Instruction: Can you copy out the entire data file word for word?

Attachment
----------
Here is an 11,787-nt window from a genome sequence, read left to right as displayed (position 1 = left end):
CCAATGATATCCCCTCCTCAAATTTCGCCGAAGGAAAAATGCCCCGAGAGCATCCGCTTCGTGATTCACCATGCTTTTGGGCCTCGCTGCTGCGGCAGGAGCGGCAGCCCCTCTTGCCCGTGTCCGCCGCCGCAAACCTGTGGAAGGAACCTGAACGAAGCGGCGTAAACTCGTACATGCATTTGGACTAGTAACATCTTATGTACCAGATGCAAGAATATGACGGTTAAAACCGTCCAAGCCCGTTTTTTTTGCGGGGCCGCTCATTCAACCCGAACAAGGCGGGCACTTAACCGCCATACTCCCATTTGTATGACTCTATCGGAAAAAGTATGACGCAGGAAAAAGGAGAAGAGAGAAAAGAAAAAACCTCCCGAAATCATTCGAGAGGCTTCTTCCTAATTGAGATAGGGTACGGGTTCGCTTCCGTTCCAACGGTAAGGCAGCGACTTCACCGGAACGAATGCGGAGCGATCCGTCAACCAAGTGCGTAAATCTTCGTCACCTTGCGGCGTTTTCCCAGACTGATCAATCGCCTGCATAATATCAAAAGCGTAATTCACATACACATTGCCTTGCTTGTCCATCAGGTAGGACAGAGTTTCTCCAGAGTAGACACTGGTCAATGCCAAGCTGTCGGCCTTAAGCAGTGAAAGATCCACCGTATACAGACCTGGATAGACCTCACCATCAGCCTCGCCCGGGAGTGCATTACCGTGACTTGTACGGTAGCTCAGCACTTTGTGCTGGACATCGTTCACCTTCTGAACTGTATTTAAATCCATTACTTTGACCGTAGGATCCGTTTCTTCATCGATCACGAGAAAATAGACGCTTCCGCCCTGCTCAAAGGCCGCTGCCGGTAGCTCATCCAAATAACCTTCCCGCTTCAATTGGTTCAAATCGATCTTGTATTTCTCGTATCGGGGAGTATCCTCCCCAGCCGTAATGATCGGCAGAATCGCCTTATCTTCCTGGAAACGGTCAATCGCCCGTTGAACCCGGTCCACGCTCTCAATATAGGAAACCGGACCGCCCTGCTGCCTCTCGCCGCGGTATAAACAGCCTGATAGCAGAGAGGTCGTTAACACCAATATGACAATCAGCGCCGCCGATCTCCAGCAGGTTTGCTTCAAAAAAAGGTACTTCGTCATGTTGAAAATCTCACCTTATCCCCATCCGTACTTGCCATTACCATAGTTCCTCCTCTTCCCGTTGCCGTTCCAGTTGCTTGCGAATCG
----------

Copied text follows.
Here is an 11,787-nt window from a genome sequence, read left to right as displayed (position 1 = left end):
CCAATGATATCCCCTCCTCAAATTTCGCCGAAGGAAAAATGCCCCGAGAGCATCCGCTTCGTGATTCACCATGCTTTTGGGCCTCGCTGCTGCGGCAGGAGCGGCAGCCCCTCTTGCCCGTGTCCGCCGCCGCAAACCTGTGGAAGGAACCTGAACGAAGCGGCGTAAACTCGTACATGCATTTGGACTAGTAACATCTTATGTACCAGATGCAAGAATATGACGGTTAAAACCGTCCAAGCCCGTTTTTTTTGCGGGGCCGCTCATTCAACCCGAACAAGGCGGGCACTTAACCGCCATACTCCCATTTGTATGACTCTATCGGAAAAAGTATGACGCAGGAAAAAGGAGAAGAGAGAAAAGAAAAAACCTCCCGAAATCATTCGAGAGGCTTCTTCCTAATTGAGATAGGGTACGGGTTCGCTTCCGTTCCAACGGTAAGGCAGCGACTTCACCGGAACGAATGCGGAGCGATCCGTCAACCAAGTGCGTAAATCTTCGTCACCTTGCGGCGTTTTCCCAGACTGATCAATCGCCTGCATAATATCAAAAGCGTAATTCACATACACATTGCCTTGCTTGTCCATCAGGTAGGACAGAGTTTCTCCAGAGTAGACACTGGTCAATGCCAAGCTGTCGGCCTTAAGCAGTGAAAGATCCACCGTATACAGACCTGGATAGACCTCACCATCAGCCTCGCCCGGGAGTGCATTACCGTGACTTGTACGGTAGCTCAGCACTTTGTGCTGGACATCGTTCACCTTCTGAACTGTATTTAAATCCATTACTTTGACCGTAGGATCCGTTTCTTCATCGATCACGAGAAAATAGACGCTTCCGCCCTGCTCAAAGGCCGCTGCCGGTAGCTCATCCAAATAACCTTCCCGCTTCAATTGGTTCAAATCGATCTTGTATTTCTCGTATCGGGGAGTATCCTCCCCAGCCGTAATGATCGGCAGAATCGCCTTATCTTCCTGGAAACGGTCAATCGCCCGTTGAACCCGGTCCACGCTCTCAATATAGGAAACCGGACCGCCCTGCTGCCTCTCGCCGCGGTATAAACAGCCTGATAGCAGAGAGGTCGTTAACACCAATATGACAATCAGCGCCGCCGATCTCCAGCAGGTTTGCTTCAAAAAAAGGTACTTCGTCATGTTGAAAATCTCACCTTATCCCCATCCGTACTTGCCATTACCATAGTTCCTCCTCTTCCCGTTGCCGTTCCAGTTGCTTGCGAATCG